The Denial of Death

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The Denial of Death
Cover: Paperback, Free Press; 1 edition (May 8, 1997) w/ Foreword by Sam Keen
Author Ernest Becker
Country United States
Language English
Subject Philosophy, psychology
Pages 336
ISBN 9780684832401

The Denial of Death is a 1973 work of psychology and philosophy by Ernest Becker.[1] It was awarded the Pulitzer Prize for General Non-Fiction in 1974, two months after the author's death.[2] Becker builds on the works of Søren Kierkegaard, Sigmund Freud, Norman O. Brown and Otto Rank.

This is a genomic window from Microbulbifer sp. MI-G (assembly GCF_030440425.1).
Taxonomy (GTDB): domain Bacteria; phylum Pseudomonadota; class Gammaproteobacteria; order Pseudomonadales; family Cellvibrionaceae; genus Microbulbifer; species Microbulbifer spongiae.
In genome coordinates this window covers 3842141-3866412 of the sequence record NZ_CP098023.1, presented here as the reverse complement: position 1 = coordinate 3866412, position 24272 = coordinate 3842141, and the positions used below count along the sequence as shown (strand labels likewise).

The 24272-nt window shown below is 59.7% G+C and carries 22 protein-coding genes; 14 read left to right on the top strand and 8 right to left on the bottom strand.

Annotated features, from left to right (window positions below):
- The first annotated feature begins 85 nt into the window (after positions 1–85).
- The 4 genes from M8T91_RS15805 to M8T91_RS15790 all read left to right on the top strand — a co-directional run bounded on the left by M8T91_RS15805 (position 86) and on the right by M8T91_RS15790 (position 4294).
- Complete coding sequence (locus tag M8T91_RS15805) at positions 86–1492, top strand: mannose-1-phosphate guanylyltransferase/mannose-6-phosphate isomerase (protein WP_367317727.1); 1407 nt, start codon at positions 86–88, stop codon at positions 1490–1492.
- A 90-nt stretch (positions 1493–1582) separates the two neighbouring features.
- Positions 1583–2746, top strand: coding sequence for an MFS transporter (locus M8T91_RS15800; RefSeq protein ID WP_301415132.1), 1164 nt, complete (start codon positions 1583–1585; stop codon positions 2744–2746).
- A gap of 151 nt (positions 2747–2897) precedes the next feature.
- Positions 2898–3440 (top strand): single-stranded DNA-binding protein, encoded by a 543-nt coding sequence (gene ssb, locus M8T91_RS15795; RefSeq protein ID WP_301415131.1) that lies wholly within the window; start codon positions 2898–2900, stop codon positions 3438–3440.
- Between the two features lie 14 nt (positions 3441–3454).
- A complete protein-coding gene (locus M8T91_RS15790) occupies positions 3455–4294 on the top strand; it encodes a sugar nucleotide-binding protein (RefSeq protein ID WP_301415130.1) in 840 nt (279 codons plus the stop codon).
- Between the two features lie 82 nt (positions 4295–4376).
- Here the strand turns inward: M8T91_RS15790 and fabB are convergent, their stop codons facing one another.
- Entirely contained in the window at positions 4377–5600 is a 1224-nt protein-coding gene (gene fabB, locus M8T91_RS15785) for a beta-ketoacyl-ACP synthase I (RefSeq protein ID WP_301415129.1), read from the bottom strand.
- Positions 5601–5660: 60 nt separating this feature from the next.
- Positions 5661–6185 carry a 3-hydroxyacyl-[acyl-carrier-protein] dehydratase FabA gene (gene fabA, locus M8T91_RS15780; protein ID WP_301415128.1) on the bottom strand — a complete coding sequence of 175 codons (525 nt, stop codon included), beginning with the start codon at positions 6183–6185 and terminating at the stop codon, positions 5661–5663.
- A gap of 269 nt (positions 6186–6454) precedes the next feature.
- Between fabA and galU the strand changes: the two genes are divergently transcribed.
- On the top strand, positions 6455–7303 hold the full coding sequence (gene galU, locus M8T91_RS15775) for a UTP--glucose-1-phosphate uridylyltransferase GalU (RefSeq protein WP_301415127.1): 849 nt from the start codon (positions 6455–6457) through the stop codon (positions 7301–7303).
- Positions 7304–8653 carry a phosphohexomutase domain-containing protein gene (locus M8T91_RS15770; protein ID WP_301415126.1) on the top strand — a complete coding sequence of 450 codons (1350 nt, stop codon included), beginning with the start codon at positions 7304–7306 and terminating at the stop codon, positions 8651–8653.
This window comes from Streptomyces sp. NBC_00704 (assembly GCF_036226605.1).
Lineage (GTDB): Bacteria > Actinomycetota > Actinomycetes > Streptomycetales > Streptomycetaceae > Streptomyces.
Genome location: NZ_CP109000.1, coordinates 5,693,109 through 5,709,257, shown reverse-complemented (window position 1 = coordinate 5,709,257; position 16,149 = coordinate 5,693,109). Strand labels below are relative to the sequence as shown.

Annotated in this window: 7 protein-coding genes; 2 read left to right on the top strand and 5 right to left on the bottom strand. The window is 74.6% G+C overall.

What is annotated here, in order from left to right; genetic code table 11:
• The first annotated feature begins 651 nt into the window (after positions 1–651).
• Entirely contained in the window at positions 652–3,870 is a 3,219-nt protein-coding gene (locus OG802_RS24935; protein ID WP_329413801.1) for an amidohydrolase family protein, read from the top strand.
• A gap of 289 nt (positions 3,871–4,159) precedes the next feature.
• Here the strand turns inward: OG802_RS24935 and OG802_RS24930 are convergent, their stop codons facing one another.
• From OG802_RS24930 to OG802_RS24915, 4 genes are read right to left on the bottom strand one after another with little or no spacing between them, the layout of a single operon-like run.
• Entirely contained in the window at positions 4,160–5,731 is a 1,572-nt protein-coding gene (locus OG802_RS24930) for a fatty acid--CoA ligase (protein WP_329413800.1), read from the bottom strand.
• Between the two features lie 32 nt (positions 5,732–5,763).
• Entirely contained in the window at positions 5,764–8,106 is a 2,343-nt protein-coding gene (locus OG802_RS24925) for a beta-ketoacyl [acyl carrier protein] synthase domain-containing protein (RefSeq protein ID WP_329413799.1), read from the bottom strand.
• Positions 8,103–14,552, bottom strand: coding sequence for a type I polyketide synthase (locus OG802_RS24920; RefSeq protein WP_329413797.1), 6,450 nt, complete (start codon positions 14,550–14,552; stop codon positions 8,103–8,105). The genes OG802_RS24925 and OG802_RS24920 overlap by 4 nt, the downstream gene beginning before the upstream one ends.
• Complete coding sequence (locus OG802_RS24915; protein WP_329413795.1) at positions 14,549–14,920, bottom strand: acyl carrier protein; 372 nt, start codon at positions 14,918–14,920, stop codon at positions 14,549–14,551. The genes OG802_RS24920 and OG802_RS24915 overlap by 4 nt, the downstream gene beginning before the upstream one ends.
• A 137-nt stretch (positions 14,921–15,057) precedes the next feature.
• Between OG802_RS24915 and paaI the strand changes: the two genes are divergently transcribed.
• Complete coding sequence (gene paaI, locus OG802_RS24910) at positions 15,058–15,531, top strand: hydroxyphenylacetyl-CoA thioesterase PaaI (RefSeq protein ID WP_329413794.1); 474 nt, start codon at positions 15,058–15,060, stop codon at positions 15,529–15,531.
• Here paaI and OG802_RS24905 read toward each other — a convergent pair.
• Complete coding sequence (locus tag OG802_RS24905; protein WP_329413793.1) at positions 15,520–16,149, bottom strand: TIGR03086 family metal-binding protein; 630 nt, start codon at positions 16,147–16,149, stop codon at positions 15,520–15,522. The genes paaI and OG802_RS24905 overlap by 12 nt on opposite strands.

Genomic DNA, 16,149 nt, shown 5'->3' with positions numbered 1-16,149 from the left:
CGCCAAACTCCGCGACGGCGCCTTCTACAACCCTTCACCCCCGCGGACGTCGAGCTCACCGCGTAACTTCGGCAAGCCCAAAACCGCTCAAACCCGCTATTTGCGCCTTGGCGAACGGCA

The basic premise of The Denial of Death is that human civilization is ultimately an elaborate, symbolic defense mechanism against the knowledge of our mortality, which in turn acts as the emotional and intellectual response to our basic survival mechanism. Becker argues that a basic duality in human life exists between the physical world of objects and a symbolic world of human meaning. Thus, since humanity has a dualistic nature consisting of a physical self and a symbolic self, we are able to transcend the dilemma of mortality through heroism, by focusing our attention mainly on our symbolic selves. This symbolic self-focus takes the form of an individual's "immortality project" (or causa sui), which is essentially a symbolic belief-system that ensures oneself is believed superior to physical reality. By successfully living under the terms of the immortality project, people feel they can become heroic and, henceforth, part of something eternal; something that will never die as compared to their physical body. This, in turn, gives people the feeling that their lives have meaning, a purpose, and are significant in the grand scheme of things.